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PART 2: THE PRESIDENT VS THE COMMISSIONER

– or, When Is a Diplomat Not a Diplomat?


The facts

On August 27, 2017, Guatemala’s President Jimmy Morales declared Iván Velásquez, commissioner of the UN-created International Commission Against Impunity in Guatemala (CICIG), to be persona non grata and ordered him out of the country.

The president’s power to designate as persona non grata a foreign person, especially a diplomat, is the customary right of any nation and its head of state. The 1961 Vienna Convention on Diplomatic Relations, a treaty which almost every nation on earth has joined, says that the power of declaring persona non grata may be invoked at any time, and without explanation.

The Constitution of Guatemala also gives this power to the president of the republic on an exclusive, absolute basis.

Even so, Morales – undoubtedly realizing that this action against the head of the CICIG would raise a firestorm – took special care to state his reasons for it.

According to Morales, Velásquez had meddled in Guatemala’s internal affairs, in violation of the Vienna convention that says the first obligation of diplomats is never to interfere in the business of the host country.

The president asserted that the CICIG commissioner had abused his power on numerous occasions; by illegally putting pressure on Guatemala’s Congress, and by making public accusations against Guatemalan citizens in a manner that violated their rights.

The Agreement Between the United Nations and the State of Guatemala, in establishing the CICIG, defined its commissioner and all its personnel as diplomats; thereby entitling them to diplomatic protections and benefits as defined by the Vienna convention.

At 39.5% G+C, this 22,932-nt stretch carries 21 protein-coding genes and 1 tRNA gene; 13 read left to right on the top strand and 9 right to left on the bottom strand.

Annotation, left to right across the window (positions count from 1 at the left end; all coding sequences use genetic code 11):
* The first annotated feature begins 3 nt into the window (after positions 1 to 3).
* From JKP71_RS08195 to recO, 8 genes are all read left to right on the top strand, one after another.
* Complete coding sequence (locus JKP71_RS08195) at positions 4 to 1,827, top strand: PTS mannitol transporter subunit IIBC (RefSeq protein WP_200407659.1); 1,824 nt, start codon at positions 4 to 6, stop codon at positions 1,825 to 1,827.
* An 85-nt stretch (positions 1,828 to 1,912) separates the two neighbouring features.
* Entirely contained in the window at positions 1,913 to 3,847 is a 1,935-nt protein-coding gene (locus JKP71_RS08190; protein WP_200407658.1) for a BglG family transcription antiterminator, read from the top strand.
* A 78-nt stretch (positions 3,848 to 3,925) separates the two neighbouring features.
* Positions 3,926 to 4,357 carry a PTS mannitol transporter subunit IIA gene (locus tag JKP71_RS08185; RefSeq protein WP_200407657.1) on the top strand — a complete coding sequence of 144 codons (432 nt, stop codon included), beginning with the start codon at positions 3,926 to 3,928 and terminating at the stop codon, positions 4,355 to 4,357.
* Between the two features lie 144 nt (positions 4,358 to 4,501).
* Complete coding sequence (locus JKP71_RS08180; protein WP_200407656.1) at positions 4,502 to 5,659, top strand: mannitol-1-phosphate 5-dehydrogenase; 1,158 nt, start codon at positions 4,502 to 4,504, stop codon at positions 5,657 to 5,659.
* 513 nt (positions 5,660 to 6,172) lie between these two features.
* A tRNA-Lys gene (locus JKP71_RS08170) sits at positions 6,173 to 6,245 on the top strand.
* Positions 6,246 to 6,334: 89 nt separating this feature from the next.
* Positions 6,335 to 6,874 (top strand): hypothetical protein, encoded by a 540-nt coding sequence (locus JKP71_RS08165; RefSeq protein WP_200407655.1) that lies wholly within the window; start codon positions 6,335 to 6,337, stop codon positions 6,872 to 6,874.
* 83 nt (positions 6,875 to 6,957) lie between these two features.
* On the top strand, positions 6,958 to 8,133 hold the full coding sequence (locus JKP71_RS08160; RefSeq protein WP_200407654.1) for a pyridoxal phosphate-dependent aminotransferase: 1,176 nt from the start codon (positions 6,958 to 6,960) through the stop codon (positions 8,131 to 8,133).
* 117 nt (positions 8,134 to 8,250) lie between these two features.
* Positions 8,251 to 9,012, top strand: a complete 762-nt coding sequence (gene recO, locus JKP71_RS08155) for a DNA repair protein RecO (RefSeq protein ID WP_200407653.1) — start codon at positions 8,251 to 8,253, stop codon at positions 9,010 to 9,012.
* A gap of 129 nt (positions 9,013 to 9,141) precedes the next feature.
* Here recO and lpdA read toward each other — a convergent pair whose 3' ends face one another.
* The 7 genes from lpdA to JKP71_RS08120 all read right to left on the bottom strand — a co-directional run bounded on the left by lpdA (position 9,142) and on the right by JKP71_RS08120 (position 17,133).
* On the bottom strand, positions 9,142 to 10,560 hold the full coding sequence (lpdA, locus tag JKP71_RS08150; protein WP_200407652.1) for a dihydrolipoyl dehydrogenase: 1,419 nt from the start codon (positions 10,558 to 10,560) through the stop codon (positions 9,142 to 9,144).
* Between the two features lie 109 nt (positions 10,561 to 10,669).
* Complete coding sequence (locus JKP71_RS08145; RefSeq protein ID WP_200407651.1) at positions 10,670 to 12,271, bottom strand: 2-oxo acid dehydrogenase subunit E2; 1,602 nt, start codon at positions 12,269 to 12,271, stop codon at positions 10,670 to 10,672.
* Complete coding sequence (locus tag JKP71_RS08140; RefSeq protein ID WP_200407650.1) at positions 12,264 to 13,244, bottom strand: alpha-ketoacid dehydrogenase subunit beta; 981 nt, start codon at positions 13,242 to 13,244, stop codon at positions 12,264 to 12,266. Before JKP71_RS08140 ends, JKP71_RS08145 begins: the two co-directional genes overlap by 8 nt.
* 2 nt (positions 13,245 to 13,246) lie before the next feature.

The principal benefit was one of immunity; the commissioner and the CICIG staff could not be punished or prosecuted for any of their actions in Guatemala.

The CICIG had invoked diplomatic immunity, at least once, to fend off a charge of murder. On October 28, 2016, the CICIG had staged a raid that ended with the killing of a private citizen in his own home, at an early morning hour when police operations against any residence are forbidden by law.

For that transgression, the CICIG pled diplomatic immunity. As of this writing, the case is still under review; but any judicial verdict against the CICIG is unlikely because, in the persona non grata matter, Guatemala’s highest court found the CICIG commissioner to be above the president’s power and above the nation’s law.

The same day as the president’s non grata order, two third-party individuals petitioned the court to grant relief to Velásquez, who never even had to plead on his own behalf. The court immediately granted a temporary injunction against the president’s order, gliding over the fact that the third-party petitions were legally insufficient; by law, only the aggrieved party can file for relief.

Two days later, Guatemala’s human-rights ombudsman, Jordán Rodas, filed another injunction request against the non grata declaration. The court chose that moment to make its injunction permanent.

But Rodas’s part in the matter was not disinterested; he had been identified by the Associated Press as having attended the pro-CICIG demonstration that took place after publication of the president’s order. Can one, in good faith, protest as a private citizen and then execute to the same effect as a public official? Only in a context of official corruption.